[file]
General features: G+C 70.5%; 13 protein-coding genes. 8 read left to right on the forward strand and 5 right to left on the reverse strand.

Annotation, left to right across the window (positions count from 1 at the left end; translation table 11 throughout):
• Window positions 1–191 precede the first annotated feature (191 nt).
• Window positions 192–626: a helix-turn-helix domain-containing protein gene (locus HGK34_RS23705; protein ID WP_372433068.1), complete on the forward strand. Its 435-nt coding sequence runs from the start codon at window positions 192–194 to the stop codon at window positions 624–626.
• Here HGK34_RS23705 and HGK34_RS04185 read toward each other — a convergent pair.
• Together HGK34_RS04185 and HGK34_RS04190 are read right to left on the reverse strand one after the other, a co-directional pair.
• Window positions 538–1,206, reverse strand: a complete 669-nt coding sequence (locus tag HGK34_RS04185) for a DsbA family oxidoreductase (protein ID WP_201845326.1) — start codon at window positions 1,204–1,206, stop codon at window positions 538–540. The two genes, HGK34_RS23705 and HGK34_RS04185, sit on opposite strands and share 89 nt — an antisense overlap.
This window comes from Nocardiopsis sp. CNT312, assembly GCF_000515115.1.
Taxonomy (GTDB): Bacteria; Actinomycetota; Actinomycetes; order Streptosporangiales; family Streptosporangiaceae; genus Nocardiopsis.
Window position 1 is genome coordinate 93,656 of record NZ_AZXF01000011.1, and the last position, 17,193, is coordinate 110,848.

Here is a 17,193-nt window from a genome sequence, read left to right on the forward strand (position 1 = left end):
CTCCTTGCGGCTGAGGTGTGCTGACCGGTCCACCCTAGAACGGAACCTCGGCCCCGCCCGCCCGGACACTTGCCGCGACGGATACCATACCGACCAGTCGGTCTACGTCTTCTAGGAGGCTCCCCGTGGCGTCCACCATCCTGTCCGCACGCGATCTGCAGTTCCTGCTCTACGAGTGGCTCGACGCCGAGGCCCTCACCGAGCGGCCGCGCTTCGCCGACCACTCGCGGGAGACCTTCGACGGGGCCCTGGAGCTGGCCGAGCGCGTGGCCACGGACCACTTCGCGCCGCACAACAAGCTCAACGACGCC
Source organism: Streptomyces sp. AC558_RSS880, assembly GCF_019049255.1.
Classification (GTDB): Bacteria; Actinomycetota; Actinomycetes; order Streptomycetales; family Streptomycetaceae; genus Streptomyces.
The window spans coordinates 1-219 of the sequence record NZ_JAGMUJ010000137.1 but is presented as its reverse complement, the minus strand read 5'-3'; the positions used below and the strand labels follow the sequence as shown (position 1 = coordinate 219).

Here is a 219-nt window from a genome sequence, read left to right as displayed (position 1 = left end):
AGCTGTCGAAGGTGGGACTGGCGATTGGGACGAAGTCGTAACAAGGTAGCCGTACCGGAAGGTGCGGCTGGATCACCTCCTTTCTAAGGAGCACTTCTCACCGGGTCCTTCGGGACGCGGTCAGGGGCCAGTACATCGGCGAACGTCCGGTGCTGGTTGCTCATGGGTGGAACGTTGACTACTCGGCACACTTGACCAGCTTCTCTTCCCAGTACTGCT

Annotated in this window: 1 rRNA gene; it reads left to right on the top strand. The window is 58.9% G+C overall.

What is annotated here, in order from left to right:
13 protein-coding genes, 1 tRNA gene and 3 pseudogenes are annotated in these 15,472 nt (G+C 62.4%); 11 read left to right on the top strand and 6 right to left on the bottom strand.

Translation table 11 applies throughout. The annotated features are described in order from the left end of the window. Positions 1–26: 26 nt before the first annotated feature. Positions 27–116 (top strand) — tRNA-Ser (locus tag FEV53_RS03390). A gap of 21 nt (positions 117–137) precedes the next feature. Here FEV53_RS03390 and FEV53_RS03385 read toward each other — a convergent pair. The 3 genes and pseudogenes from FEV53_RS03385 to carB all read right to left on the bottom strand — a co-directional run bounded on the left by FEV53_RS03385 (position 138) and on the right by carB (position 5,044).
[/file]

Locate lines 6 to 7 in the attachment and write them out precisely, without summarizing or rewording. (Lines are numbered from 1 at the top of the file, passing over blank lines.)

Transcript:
• Together HGK34_RS04185 and HGK34_RS04190 are read right to left on the reverse strand one after the other, a co-directional pair.
• Window positions 538–1,206, reverse strand: a complete 669-nt coding sequence (locus tag HGK34_RS04185) for a DsbA family oxidoreductase (protein ID WP_201845326.1) — start codon at window positions 1,204–1,206, stop codon at window positions 538–540. The two genes, HGK34_RS23705 and HGK34_RS04185, sit on opposite strands and share 89 nt — an antisense overlap.